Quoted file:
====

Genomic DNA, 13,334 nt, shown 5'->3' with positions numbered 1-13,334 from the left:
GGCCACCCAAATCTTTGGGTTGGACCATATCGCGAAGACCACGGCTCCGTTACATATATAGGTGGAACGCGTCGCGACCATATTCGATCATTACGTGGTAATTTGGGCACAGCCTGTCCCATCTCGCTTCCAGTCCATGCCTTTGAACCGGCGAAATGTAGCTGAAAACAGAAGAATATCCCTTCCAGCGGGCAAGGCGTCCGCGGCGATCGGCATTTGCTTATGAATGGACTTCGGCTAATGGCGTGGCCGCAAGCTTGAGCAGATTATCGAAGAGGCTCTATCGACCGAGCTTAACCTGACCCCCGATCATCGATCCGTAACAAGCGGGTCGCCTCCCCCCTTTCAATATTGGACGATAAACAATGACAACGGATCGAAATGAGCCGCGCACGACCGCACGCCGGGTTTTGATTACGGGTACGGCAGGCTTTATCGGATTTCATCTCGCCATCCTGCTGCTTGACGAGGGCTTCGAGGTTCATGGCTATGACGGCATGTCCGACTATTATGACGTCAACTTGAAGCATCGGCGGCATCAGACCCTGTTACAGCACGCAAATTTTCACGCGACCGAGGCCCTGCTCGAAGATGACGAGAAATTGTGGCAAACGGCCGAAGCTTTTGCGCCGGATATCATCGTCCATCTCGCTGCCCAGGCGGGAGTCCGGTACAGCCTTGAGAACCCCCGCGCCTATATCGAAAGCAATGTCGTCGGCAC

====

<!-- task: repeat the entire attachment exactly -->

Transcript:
Genomic DNA, 13,334 nt, shown 5'->3' with positions numbered 1-13,334 from the left:
GGCCACCCAAATCTTTGGGTTGGACCATATCGCGAAGACCACGGCTCCGTTACATATATAGGTGGAACGCGTCGCGACCATATTCGATCATTACGTGGTAATTTGGGCACAGCCTGTCCCATCTCGCTTCCAGTCCATGCCTTTGAACCGGCGAAATGTAGCTGAAAACAGAAGAATATCCCTTCCAGCGGGCAAGGCGTCCGCGGCGATCGGCATTTGCTTATGAATGGACTTCGGCTAATGGCGTGGCCGCAAGCTTGAGCAGATTATCGAAGAGGCTCTATCGACCGAGCTTAACCTGACCCCCGATCATCGATCCGTAACAAGCGGGTCGCCTCCCCCCTTTCAATATTGGACGATAAACAATGACAACGGATCGAAATGAGCCGCGCACGACCGCACGCCGGGTTTTGATTACGGGTACGGCAGGCTTTATCGGATTTCATCTCGCCATCCTGCTGCTTGACGAGGGCTTCGAGGTTCATGGCTATGACGGCATGTCCGACTATTATGACGTCAACTTGAAGCATCGGCGGCATCAGACCCTGTTACAGCACGCAAATTTTCACGCGACCGAGGCCCTGCTCGAAGATGACGAGAAATTGTGGCAAACGGCCGAAGCTTTTGCGCCGGATATCATCGTCCATCTCGCTGCCCAGGCGGGAGTCCGGTACAGCCTTGAGAACCCCCGCGCCTATATCGAAAGCAATGTCGTCGGCAC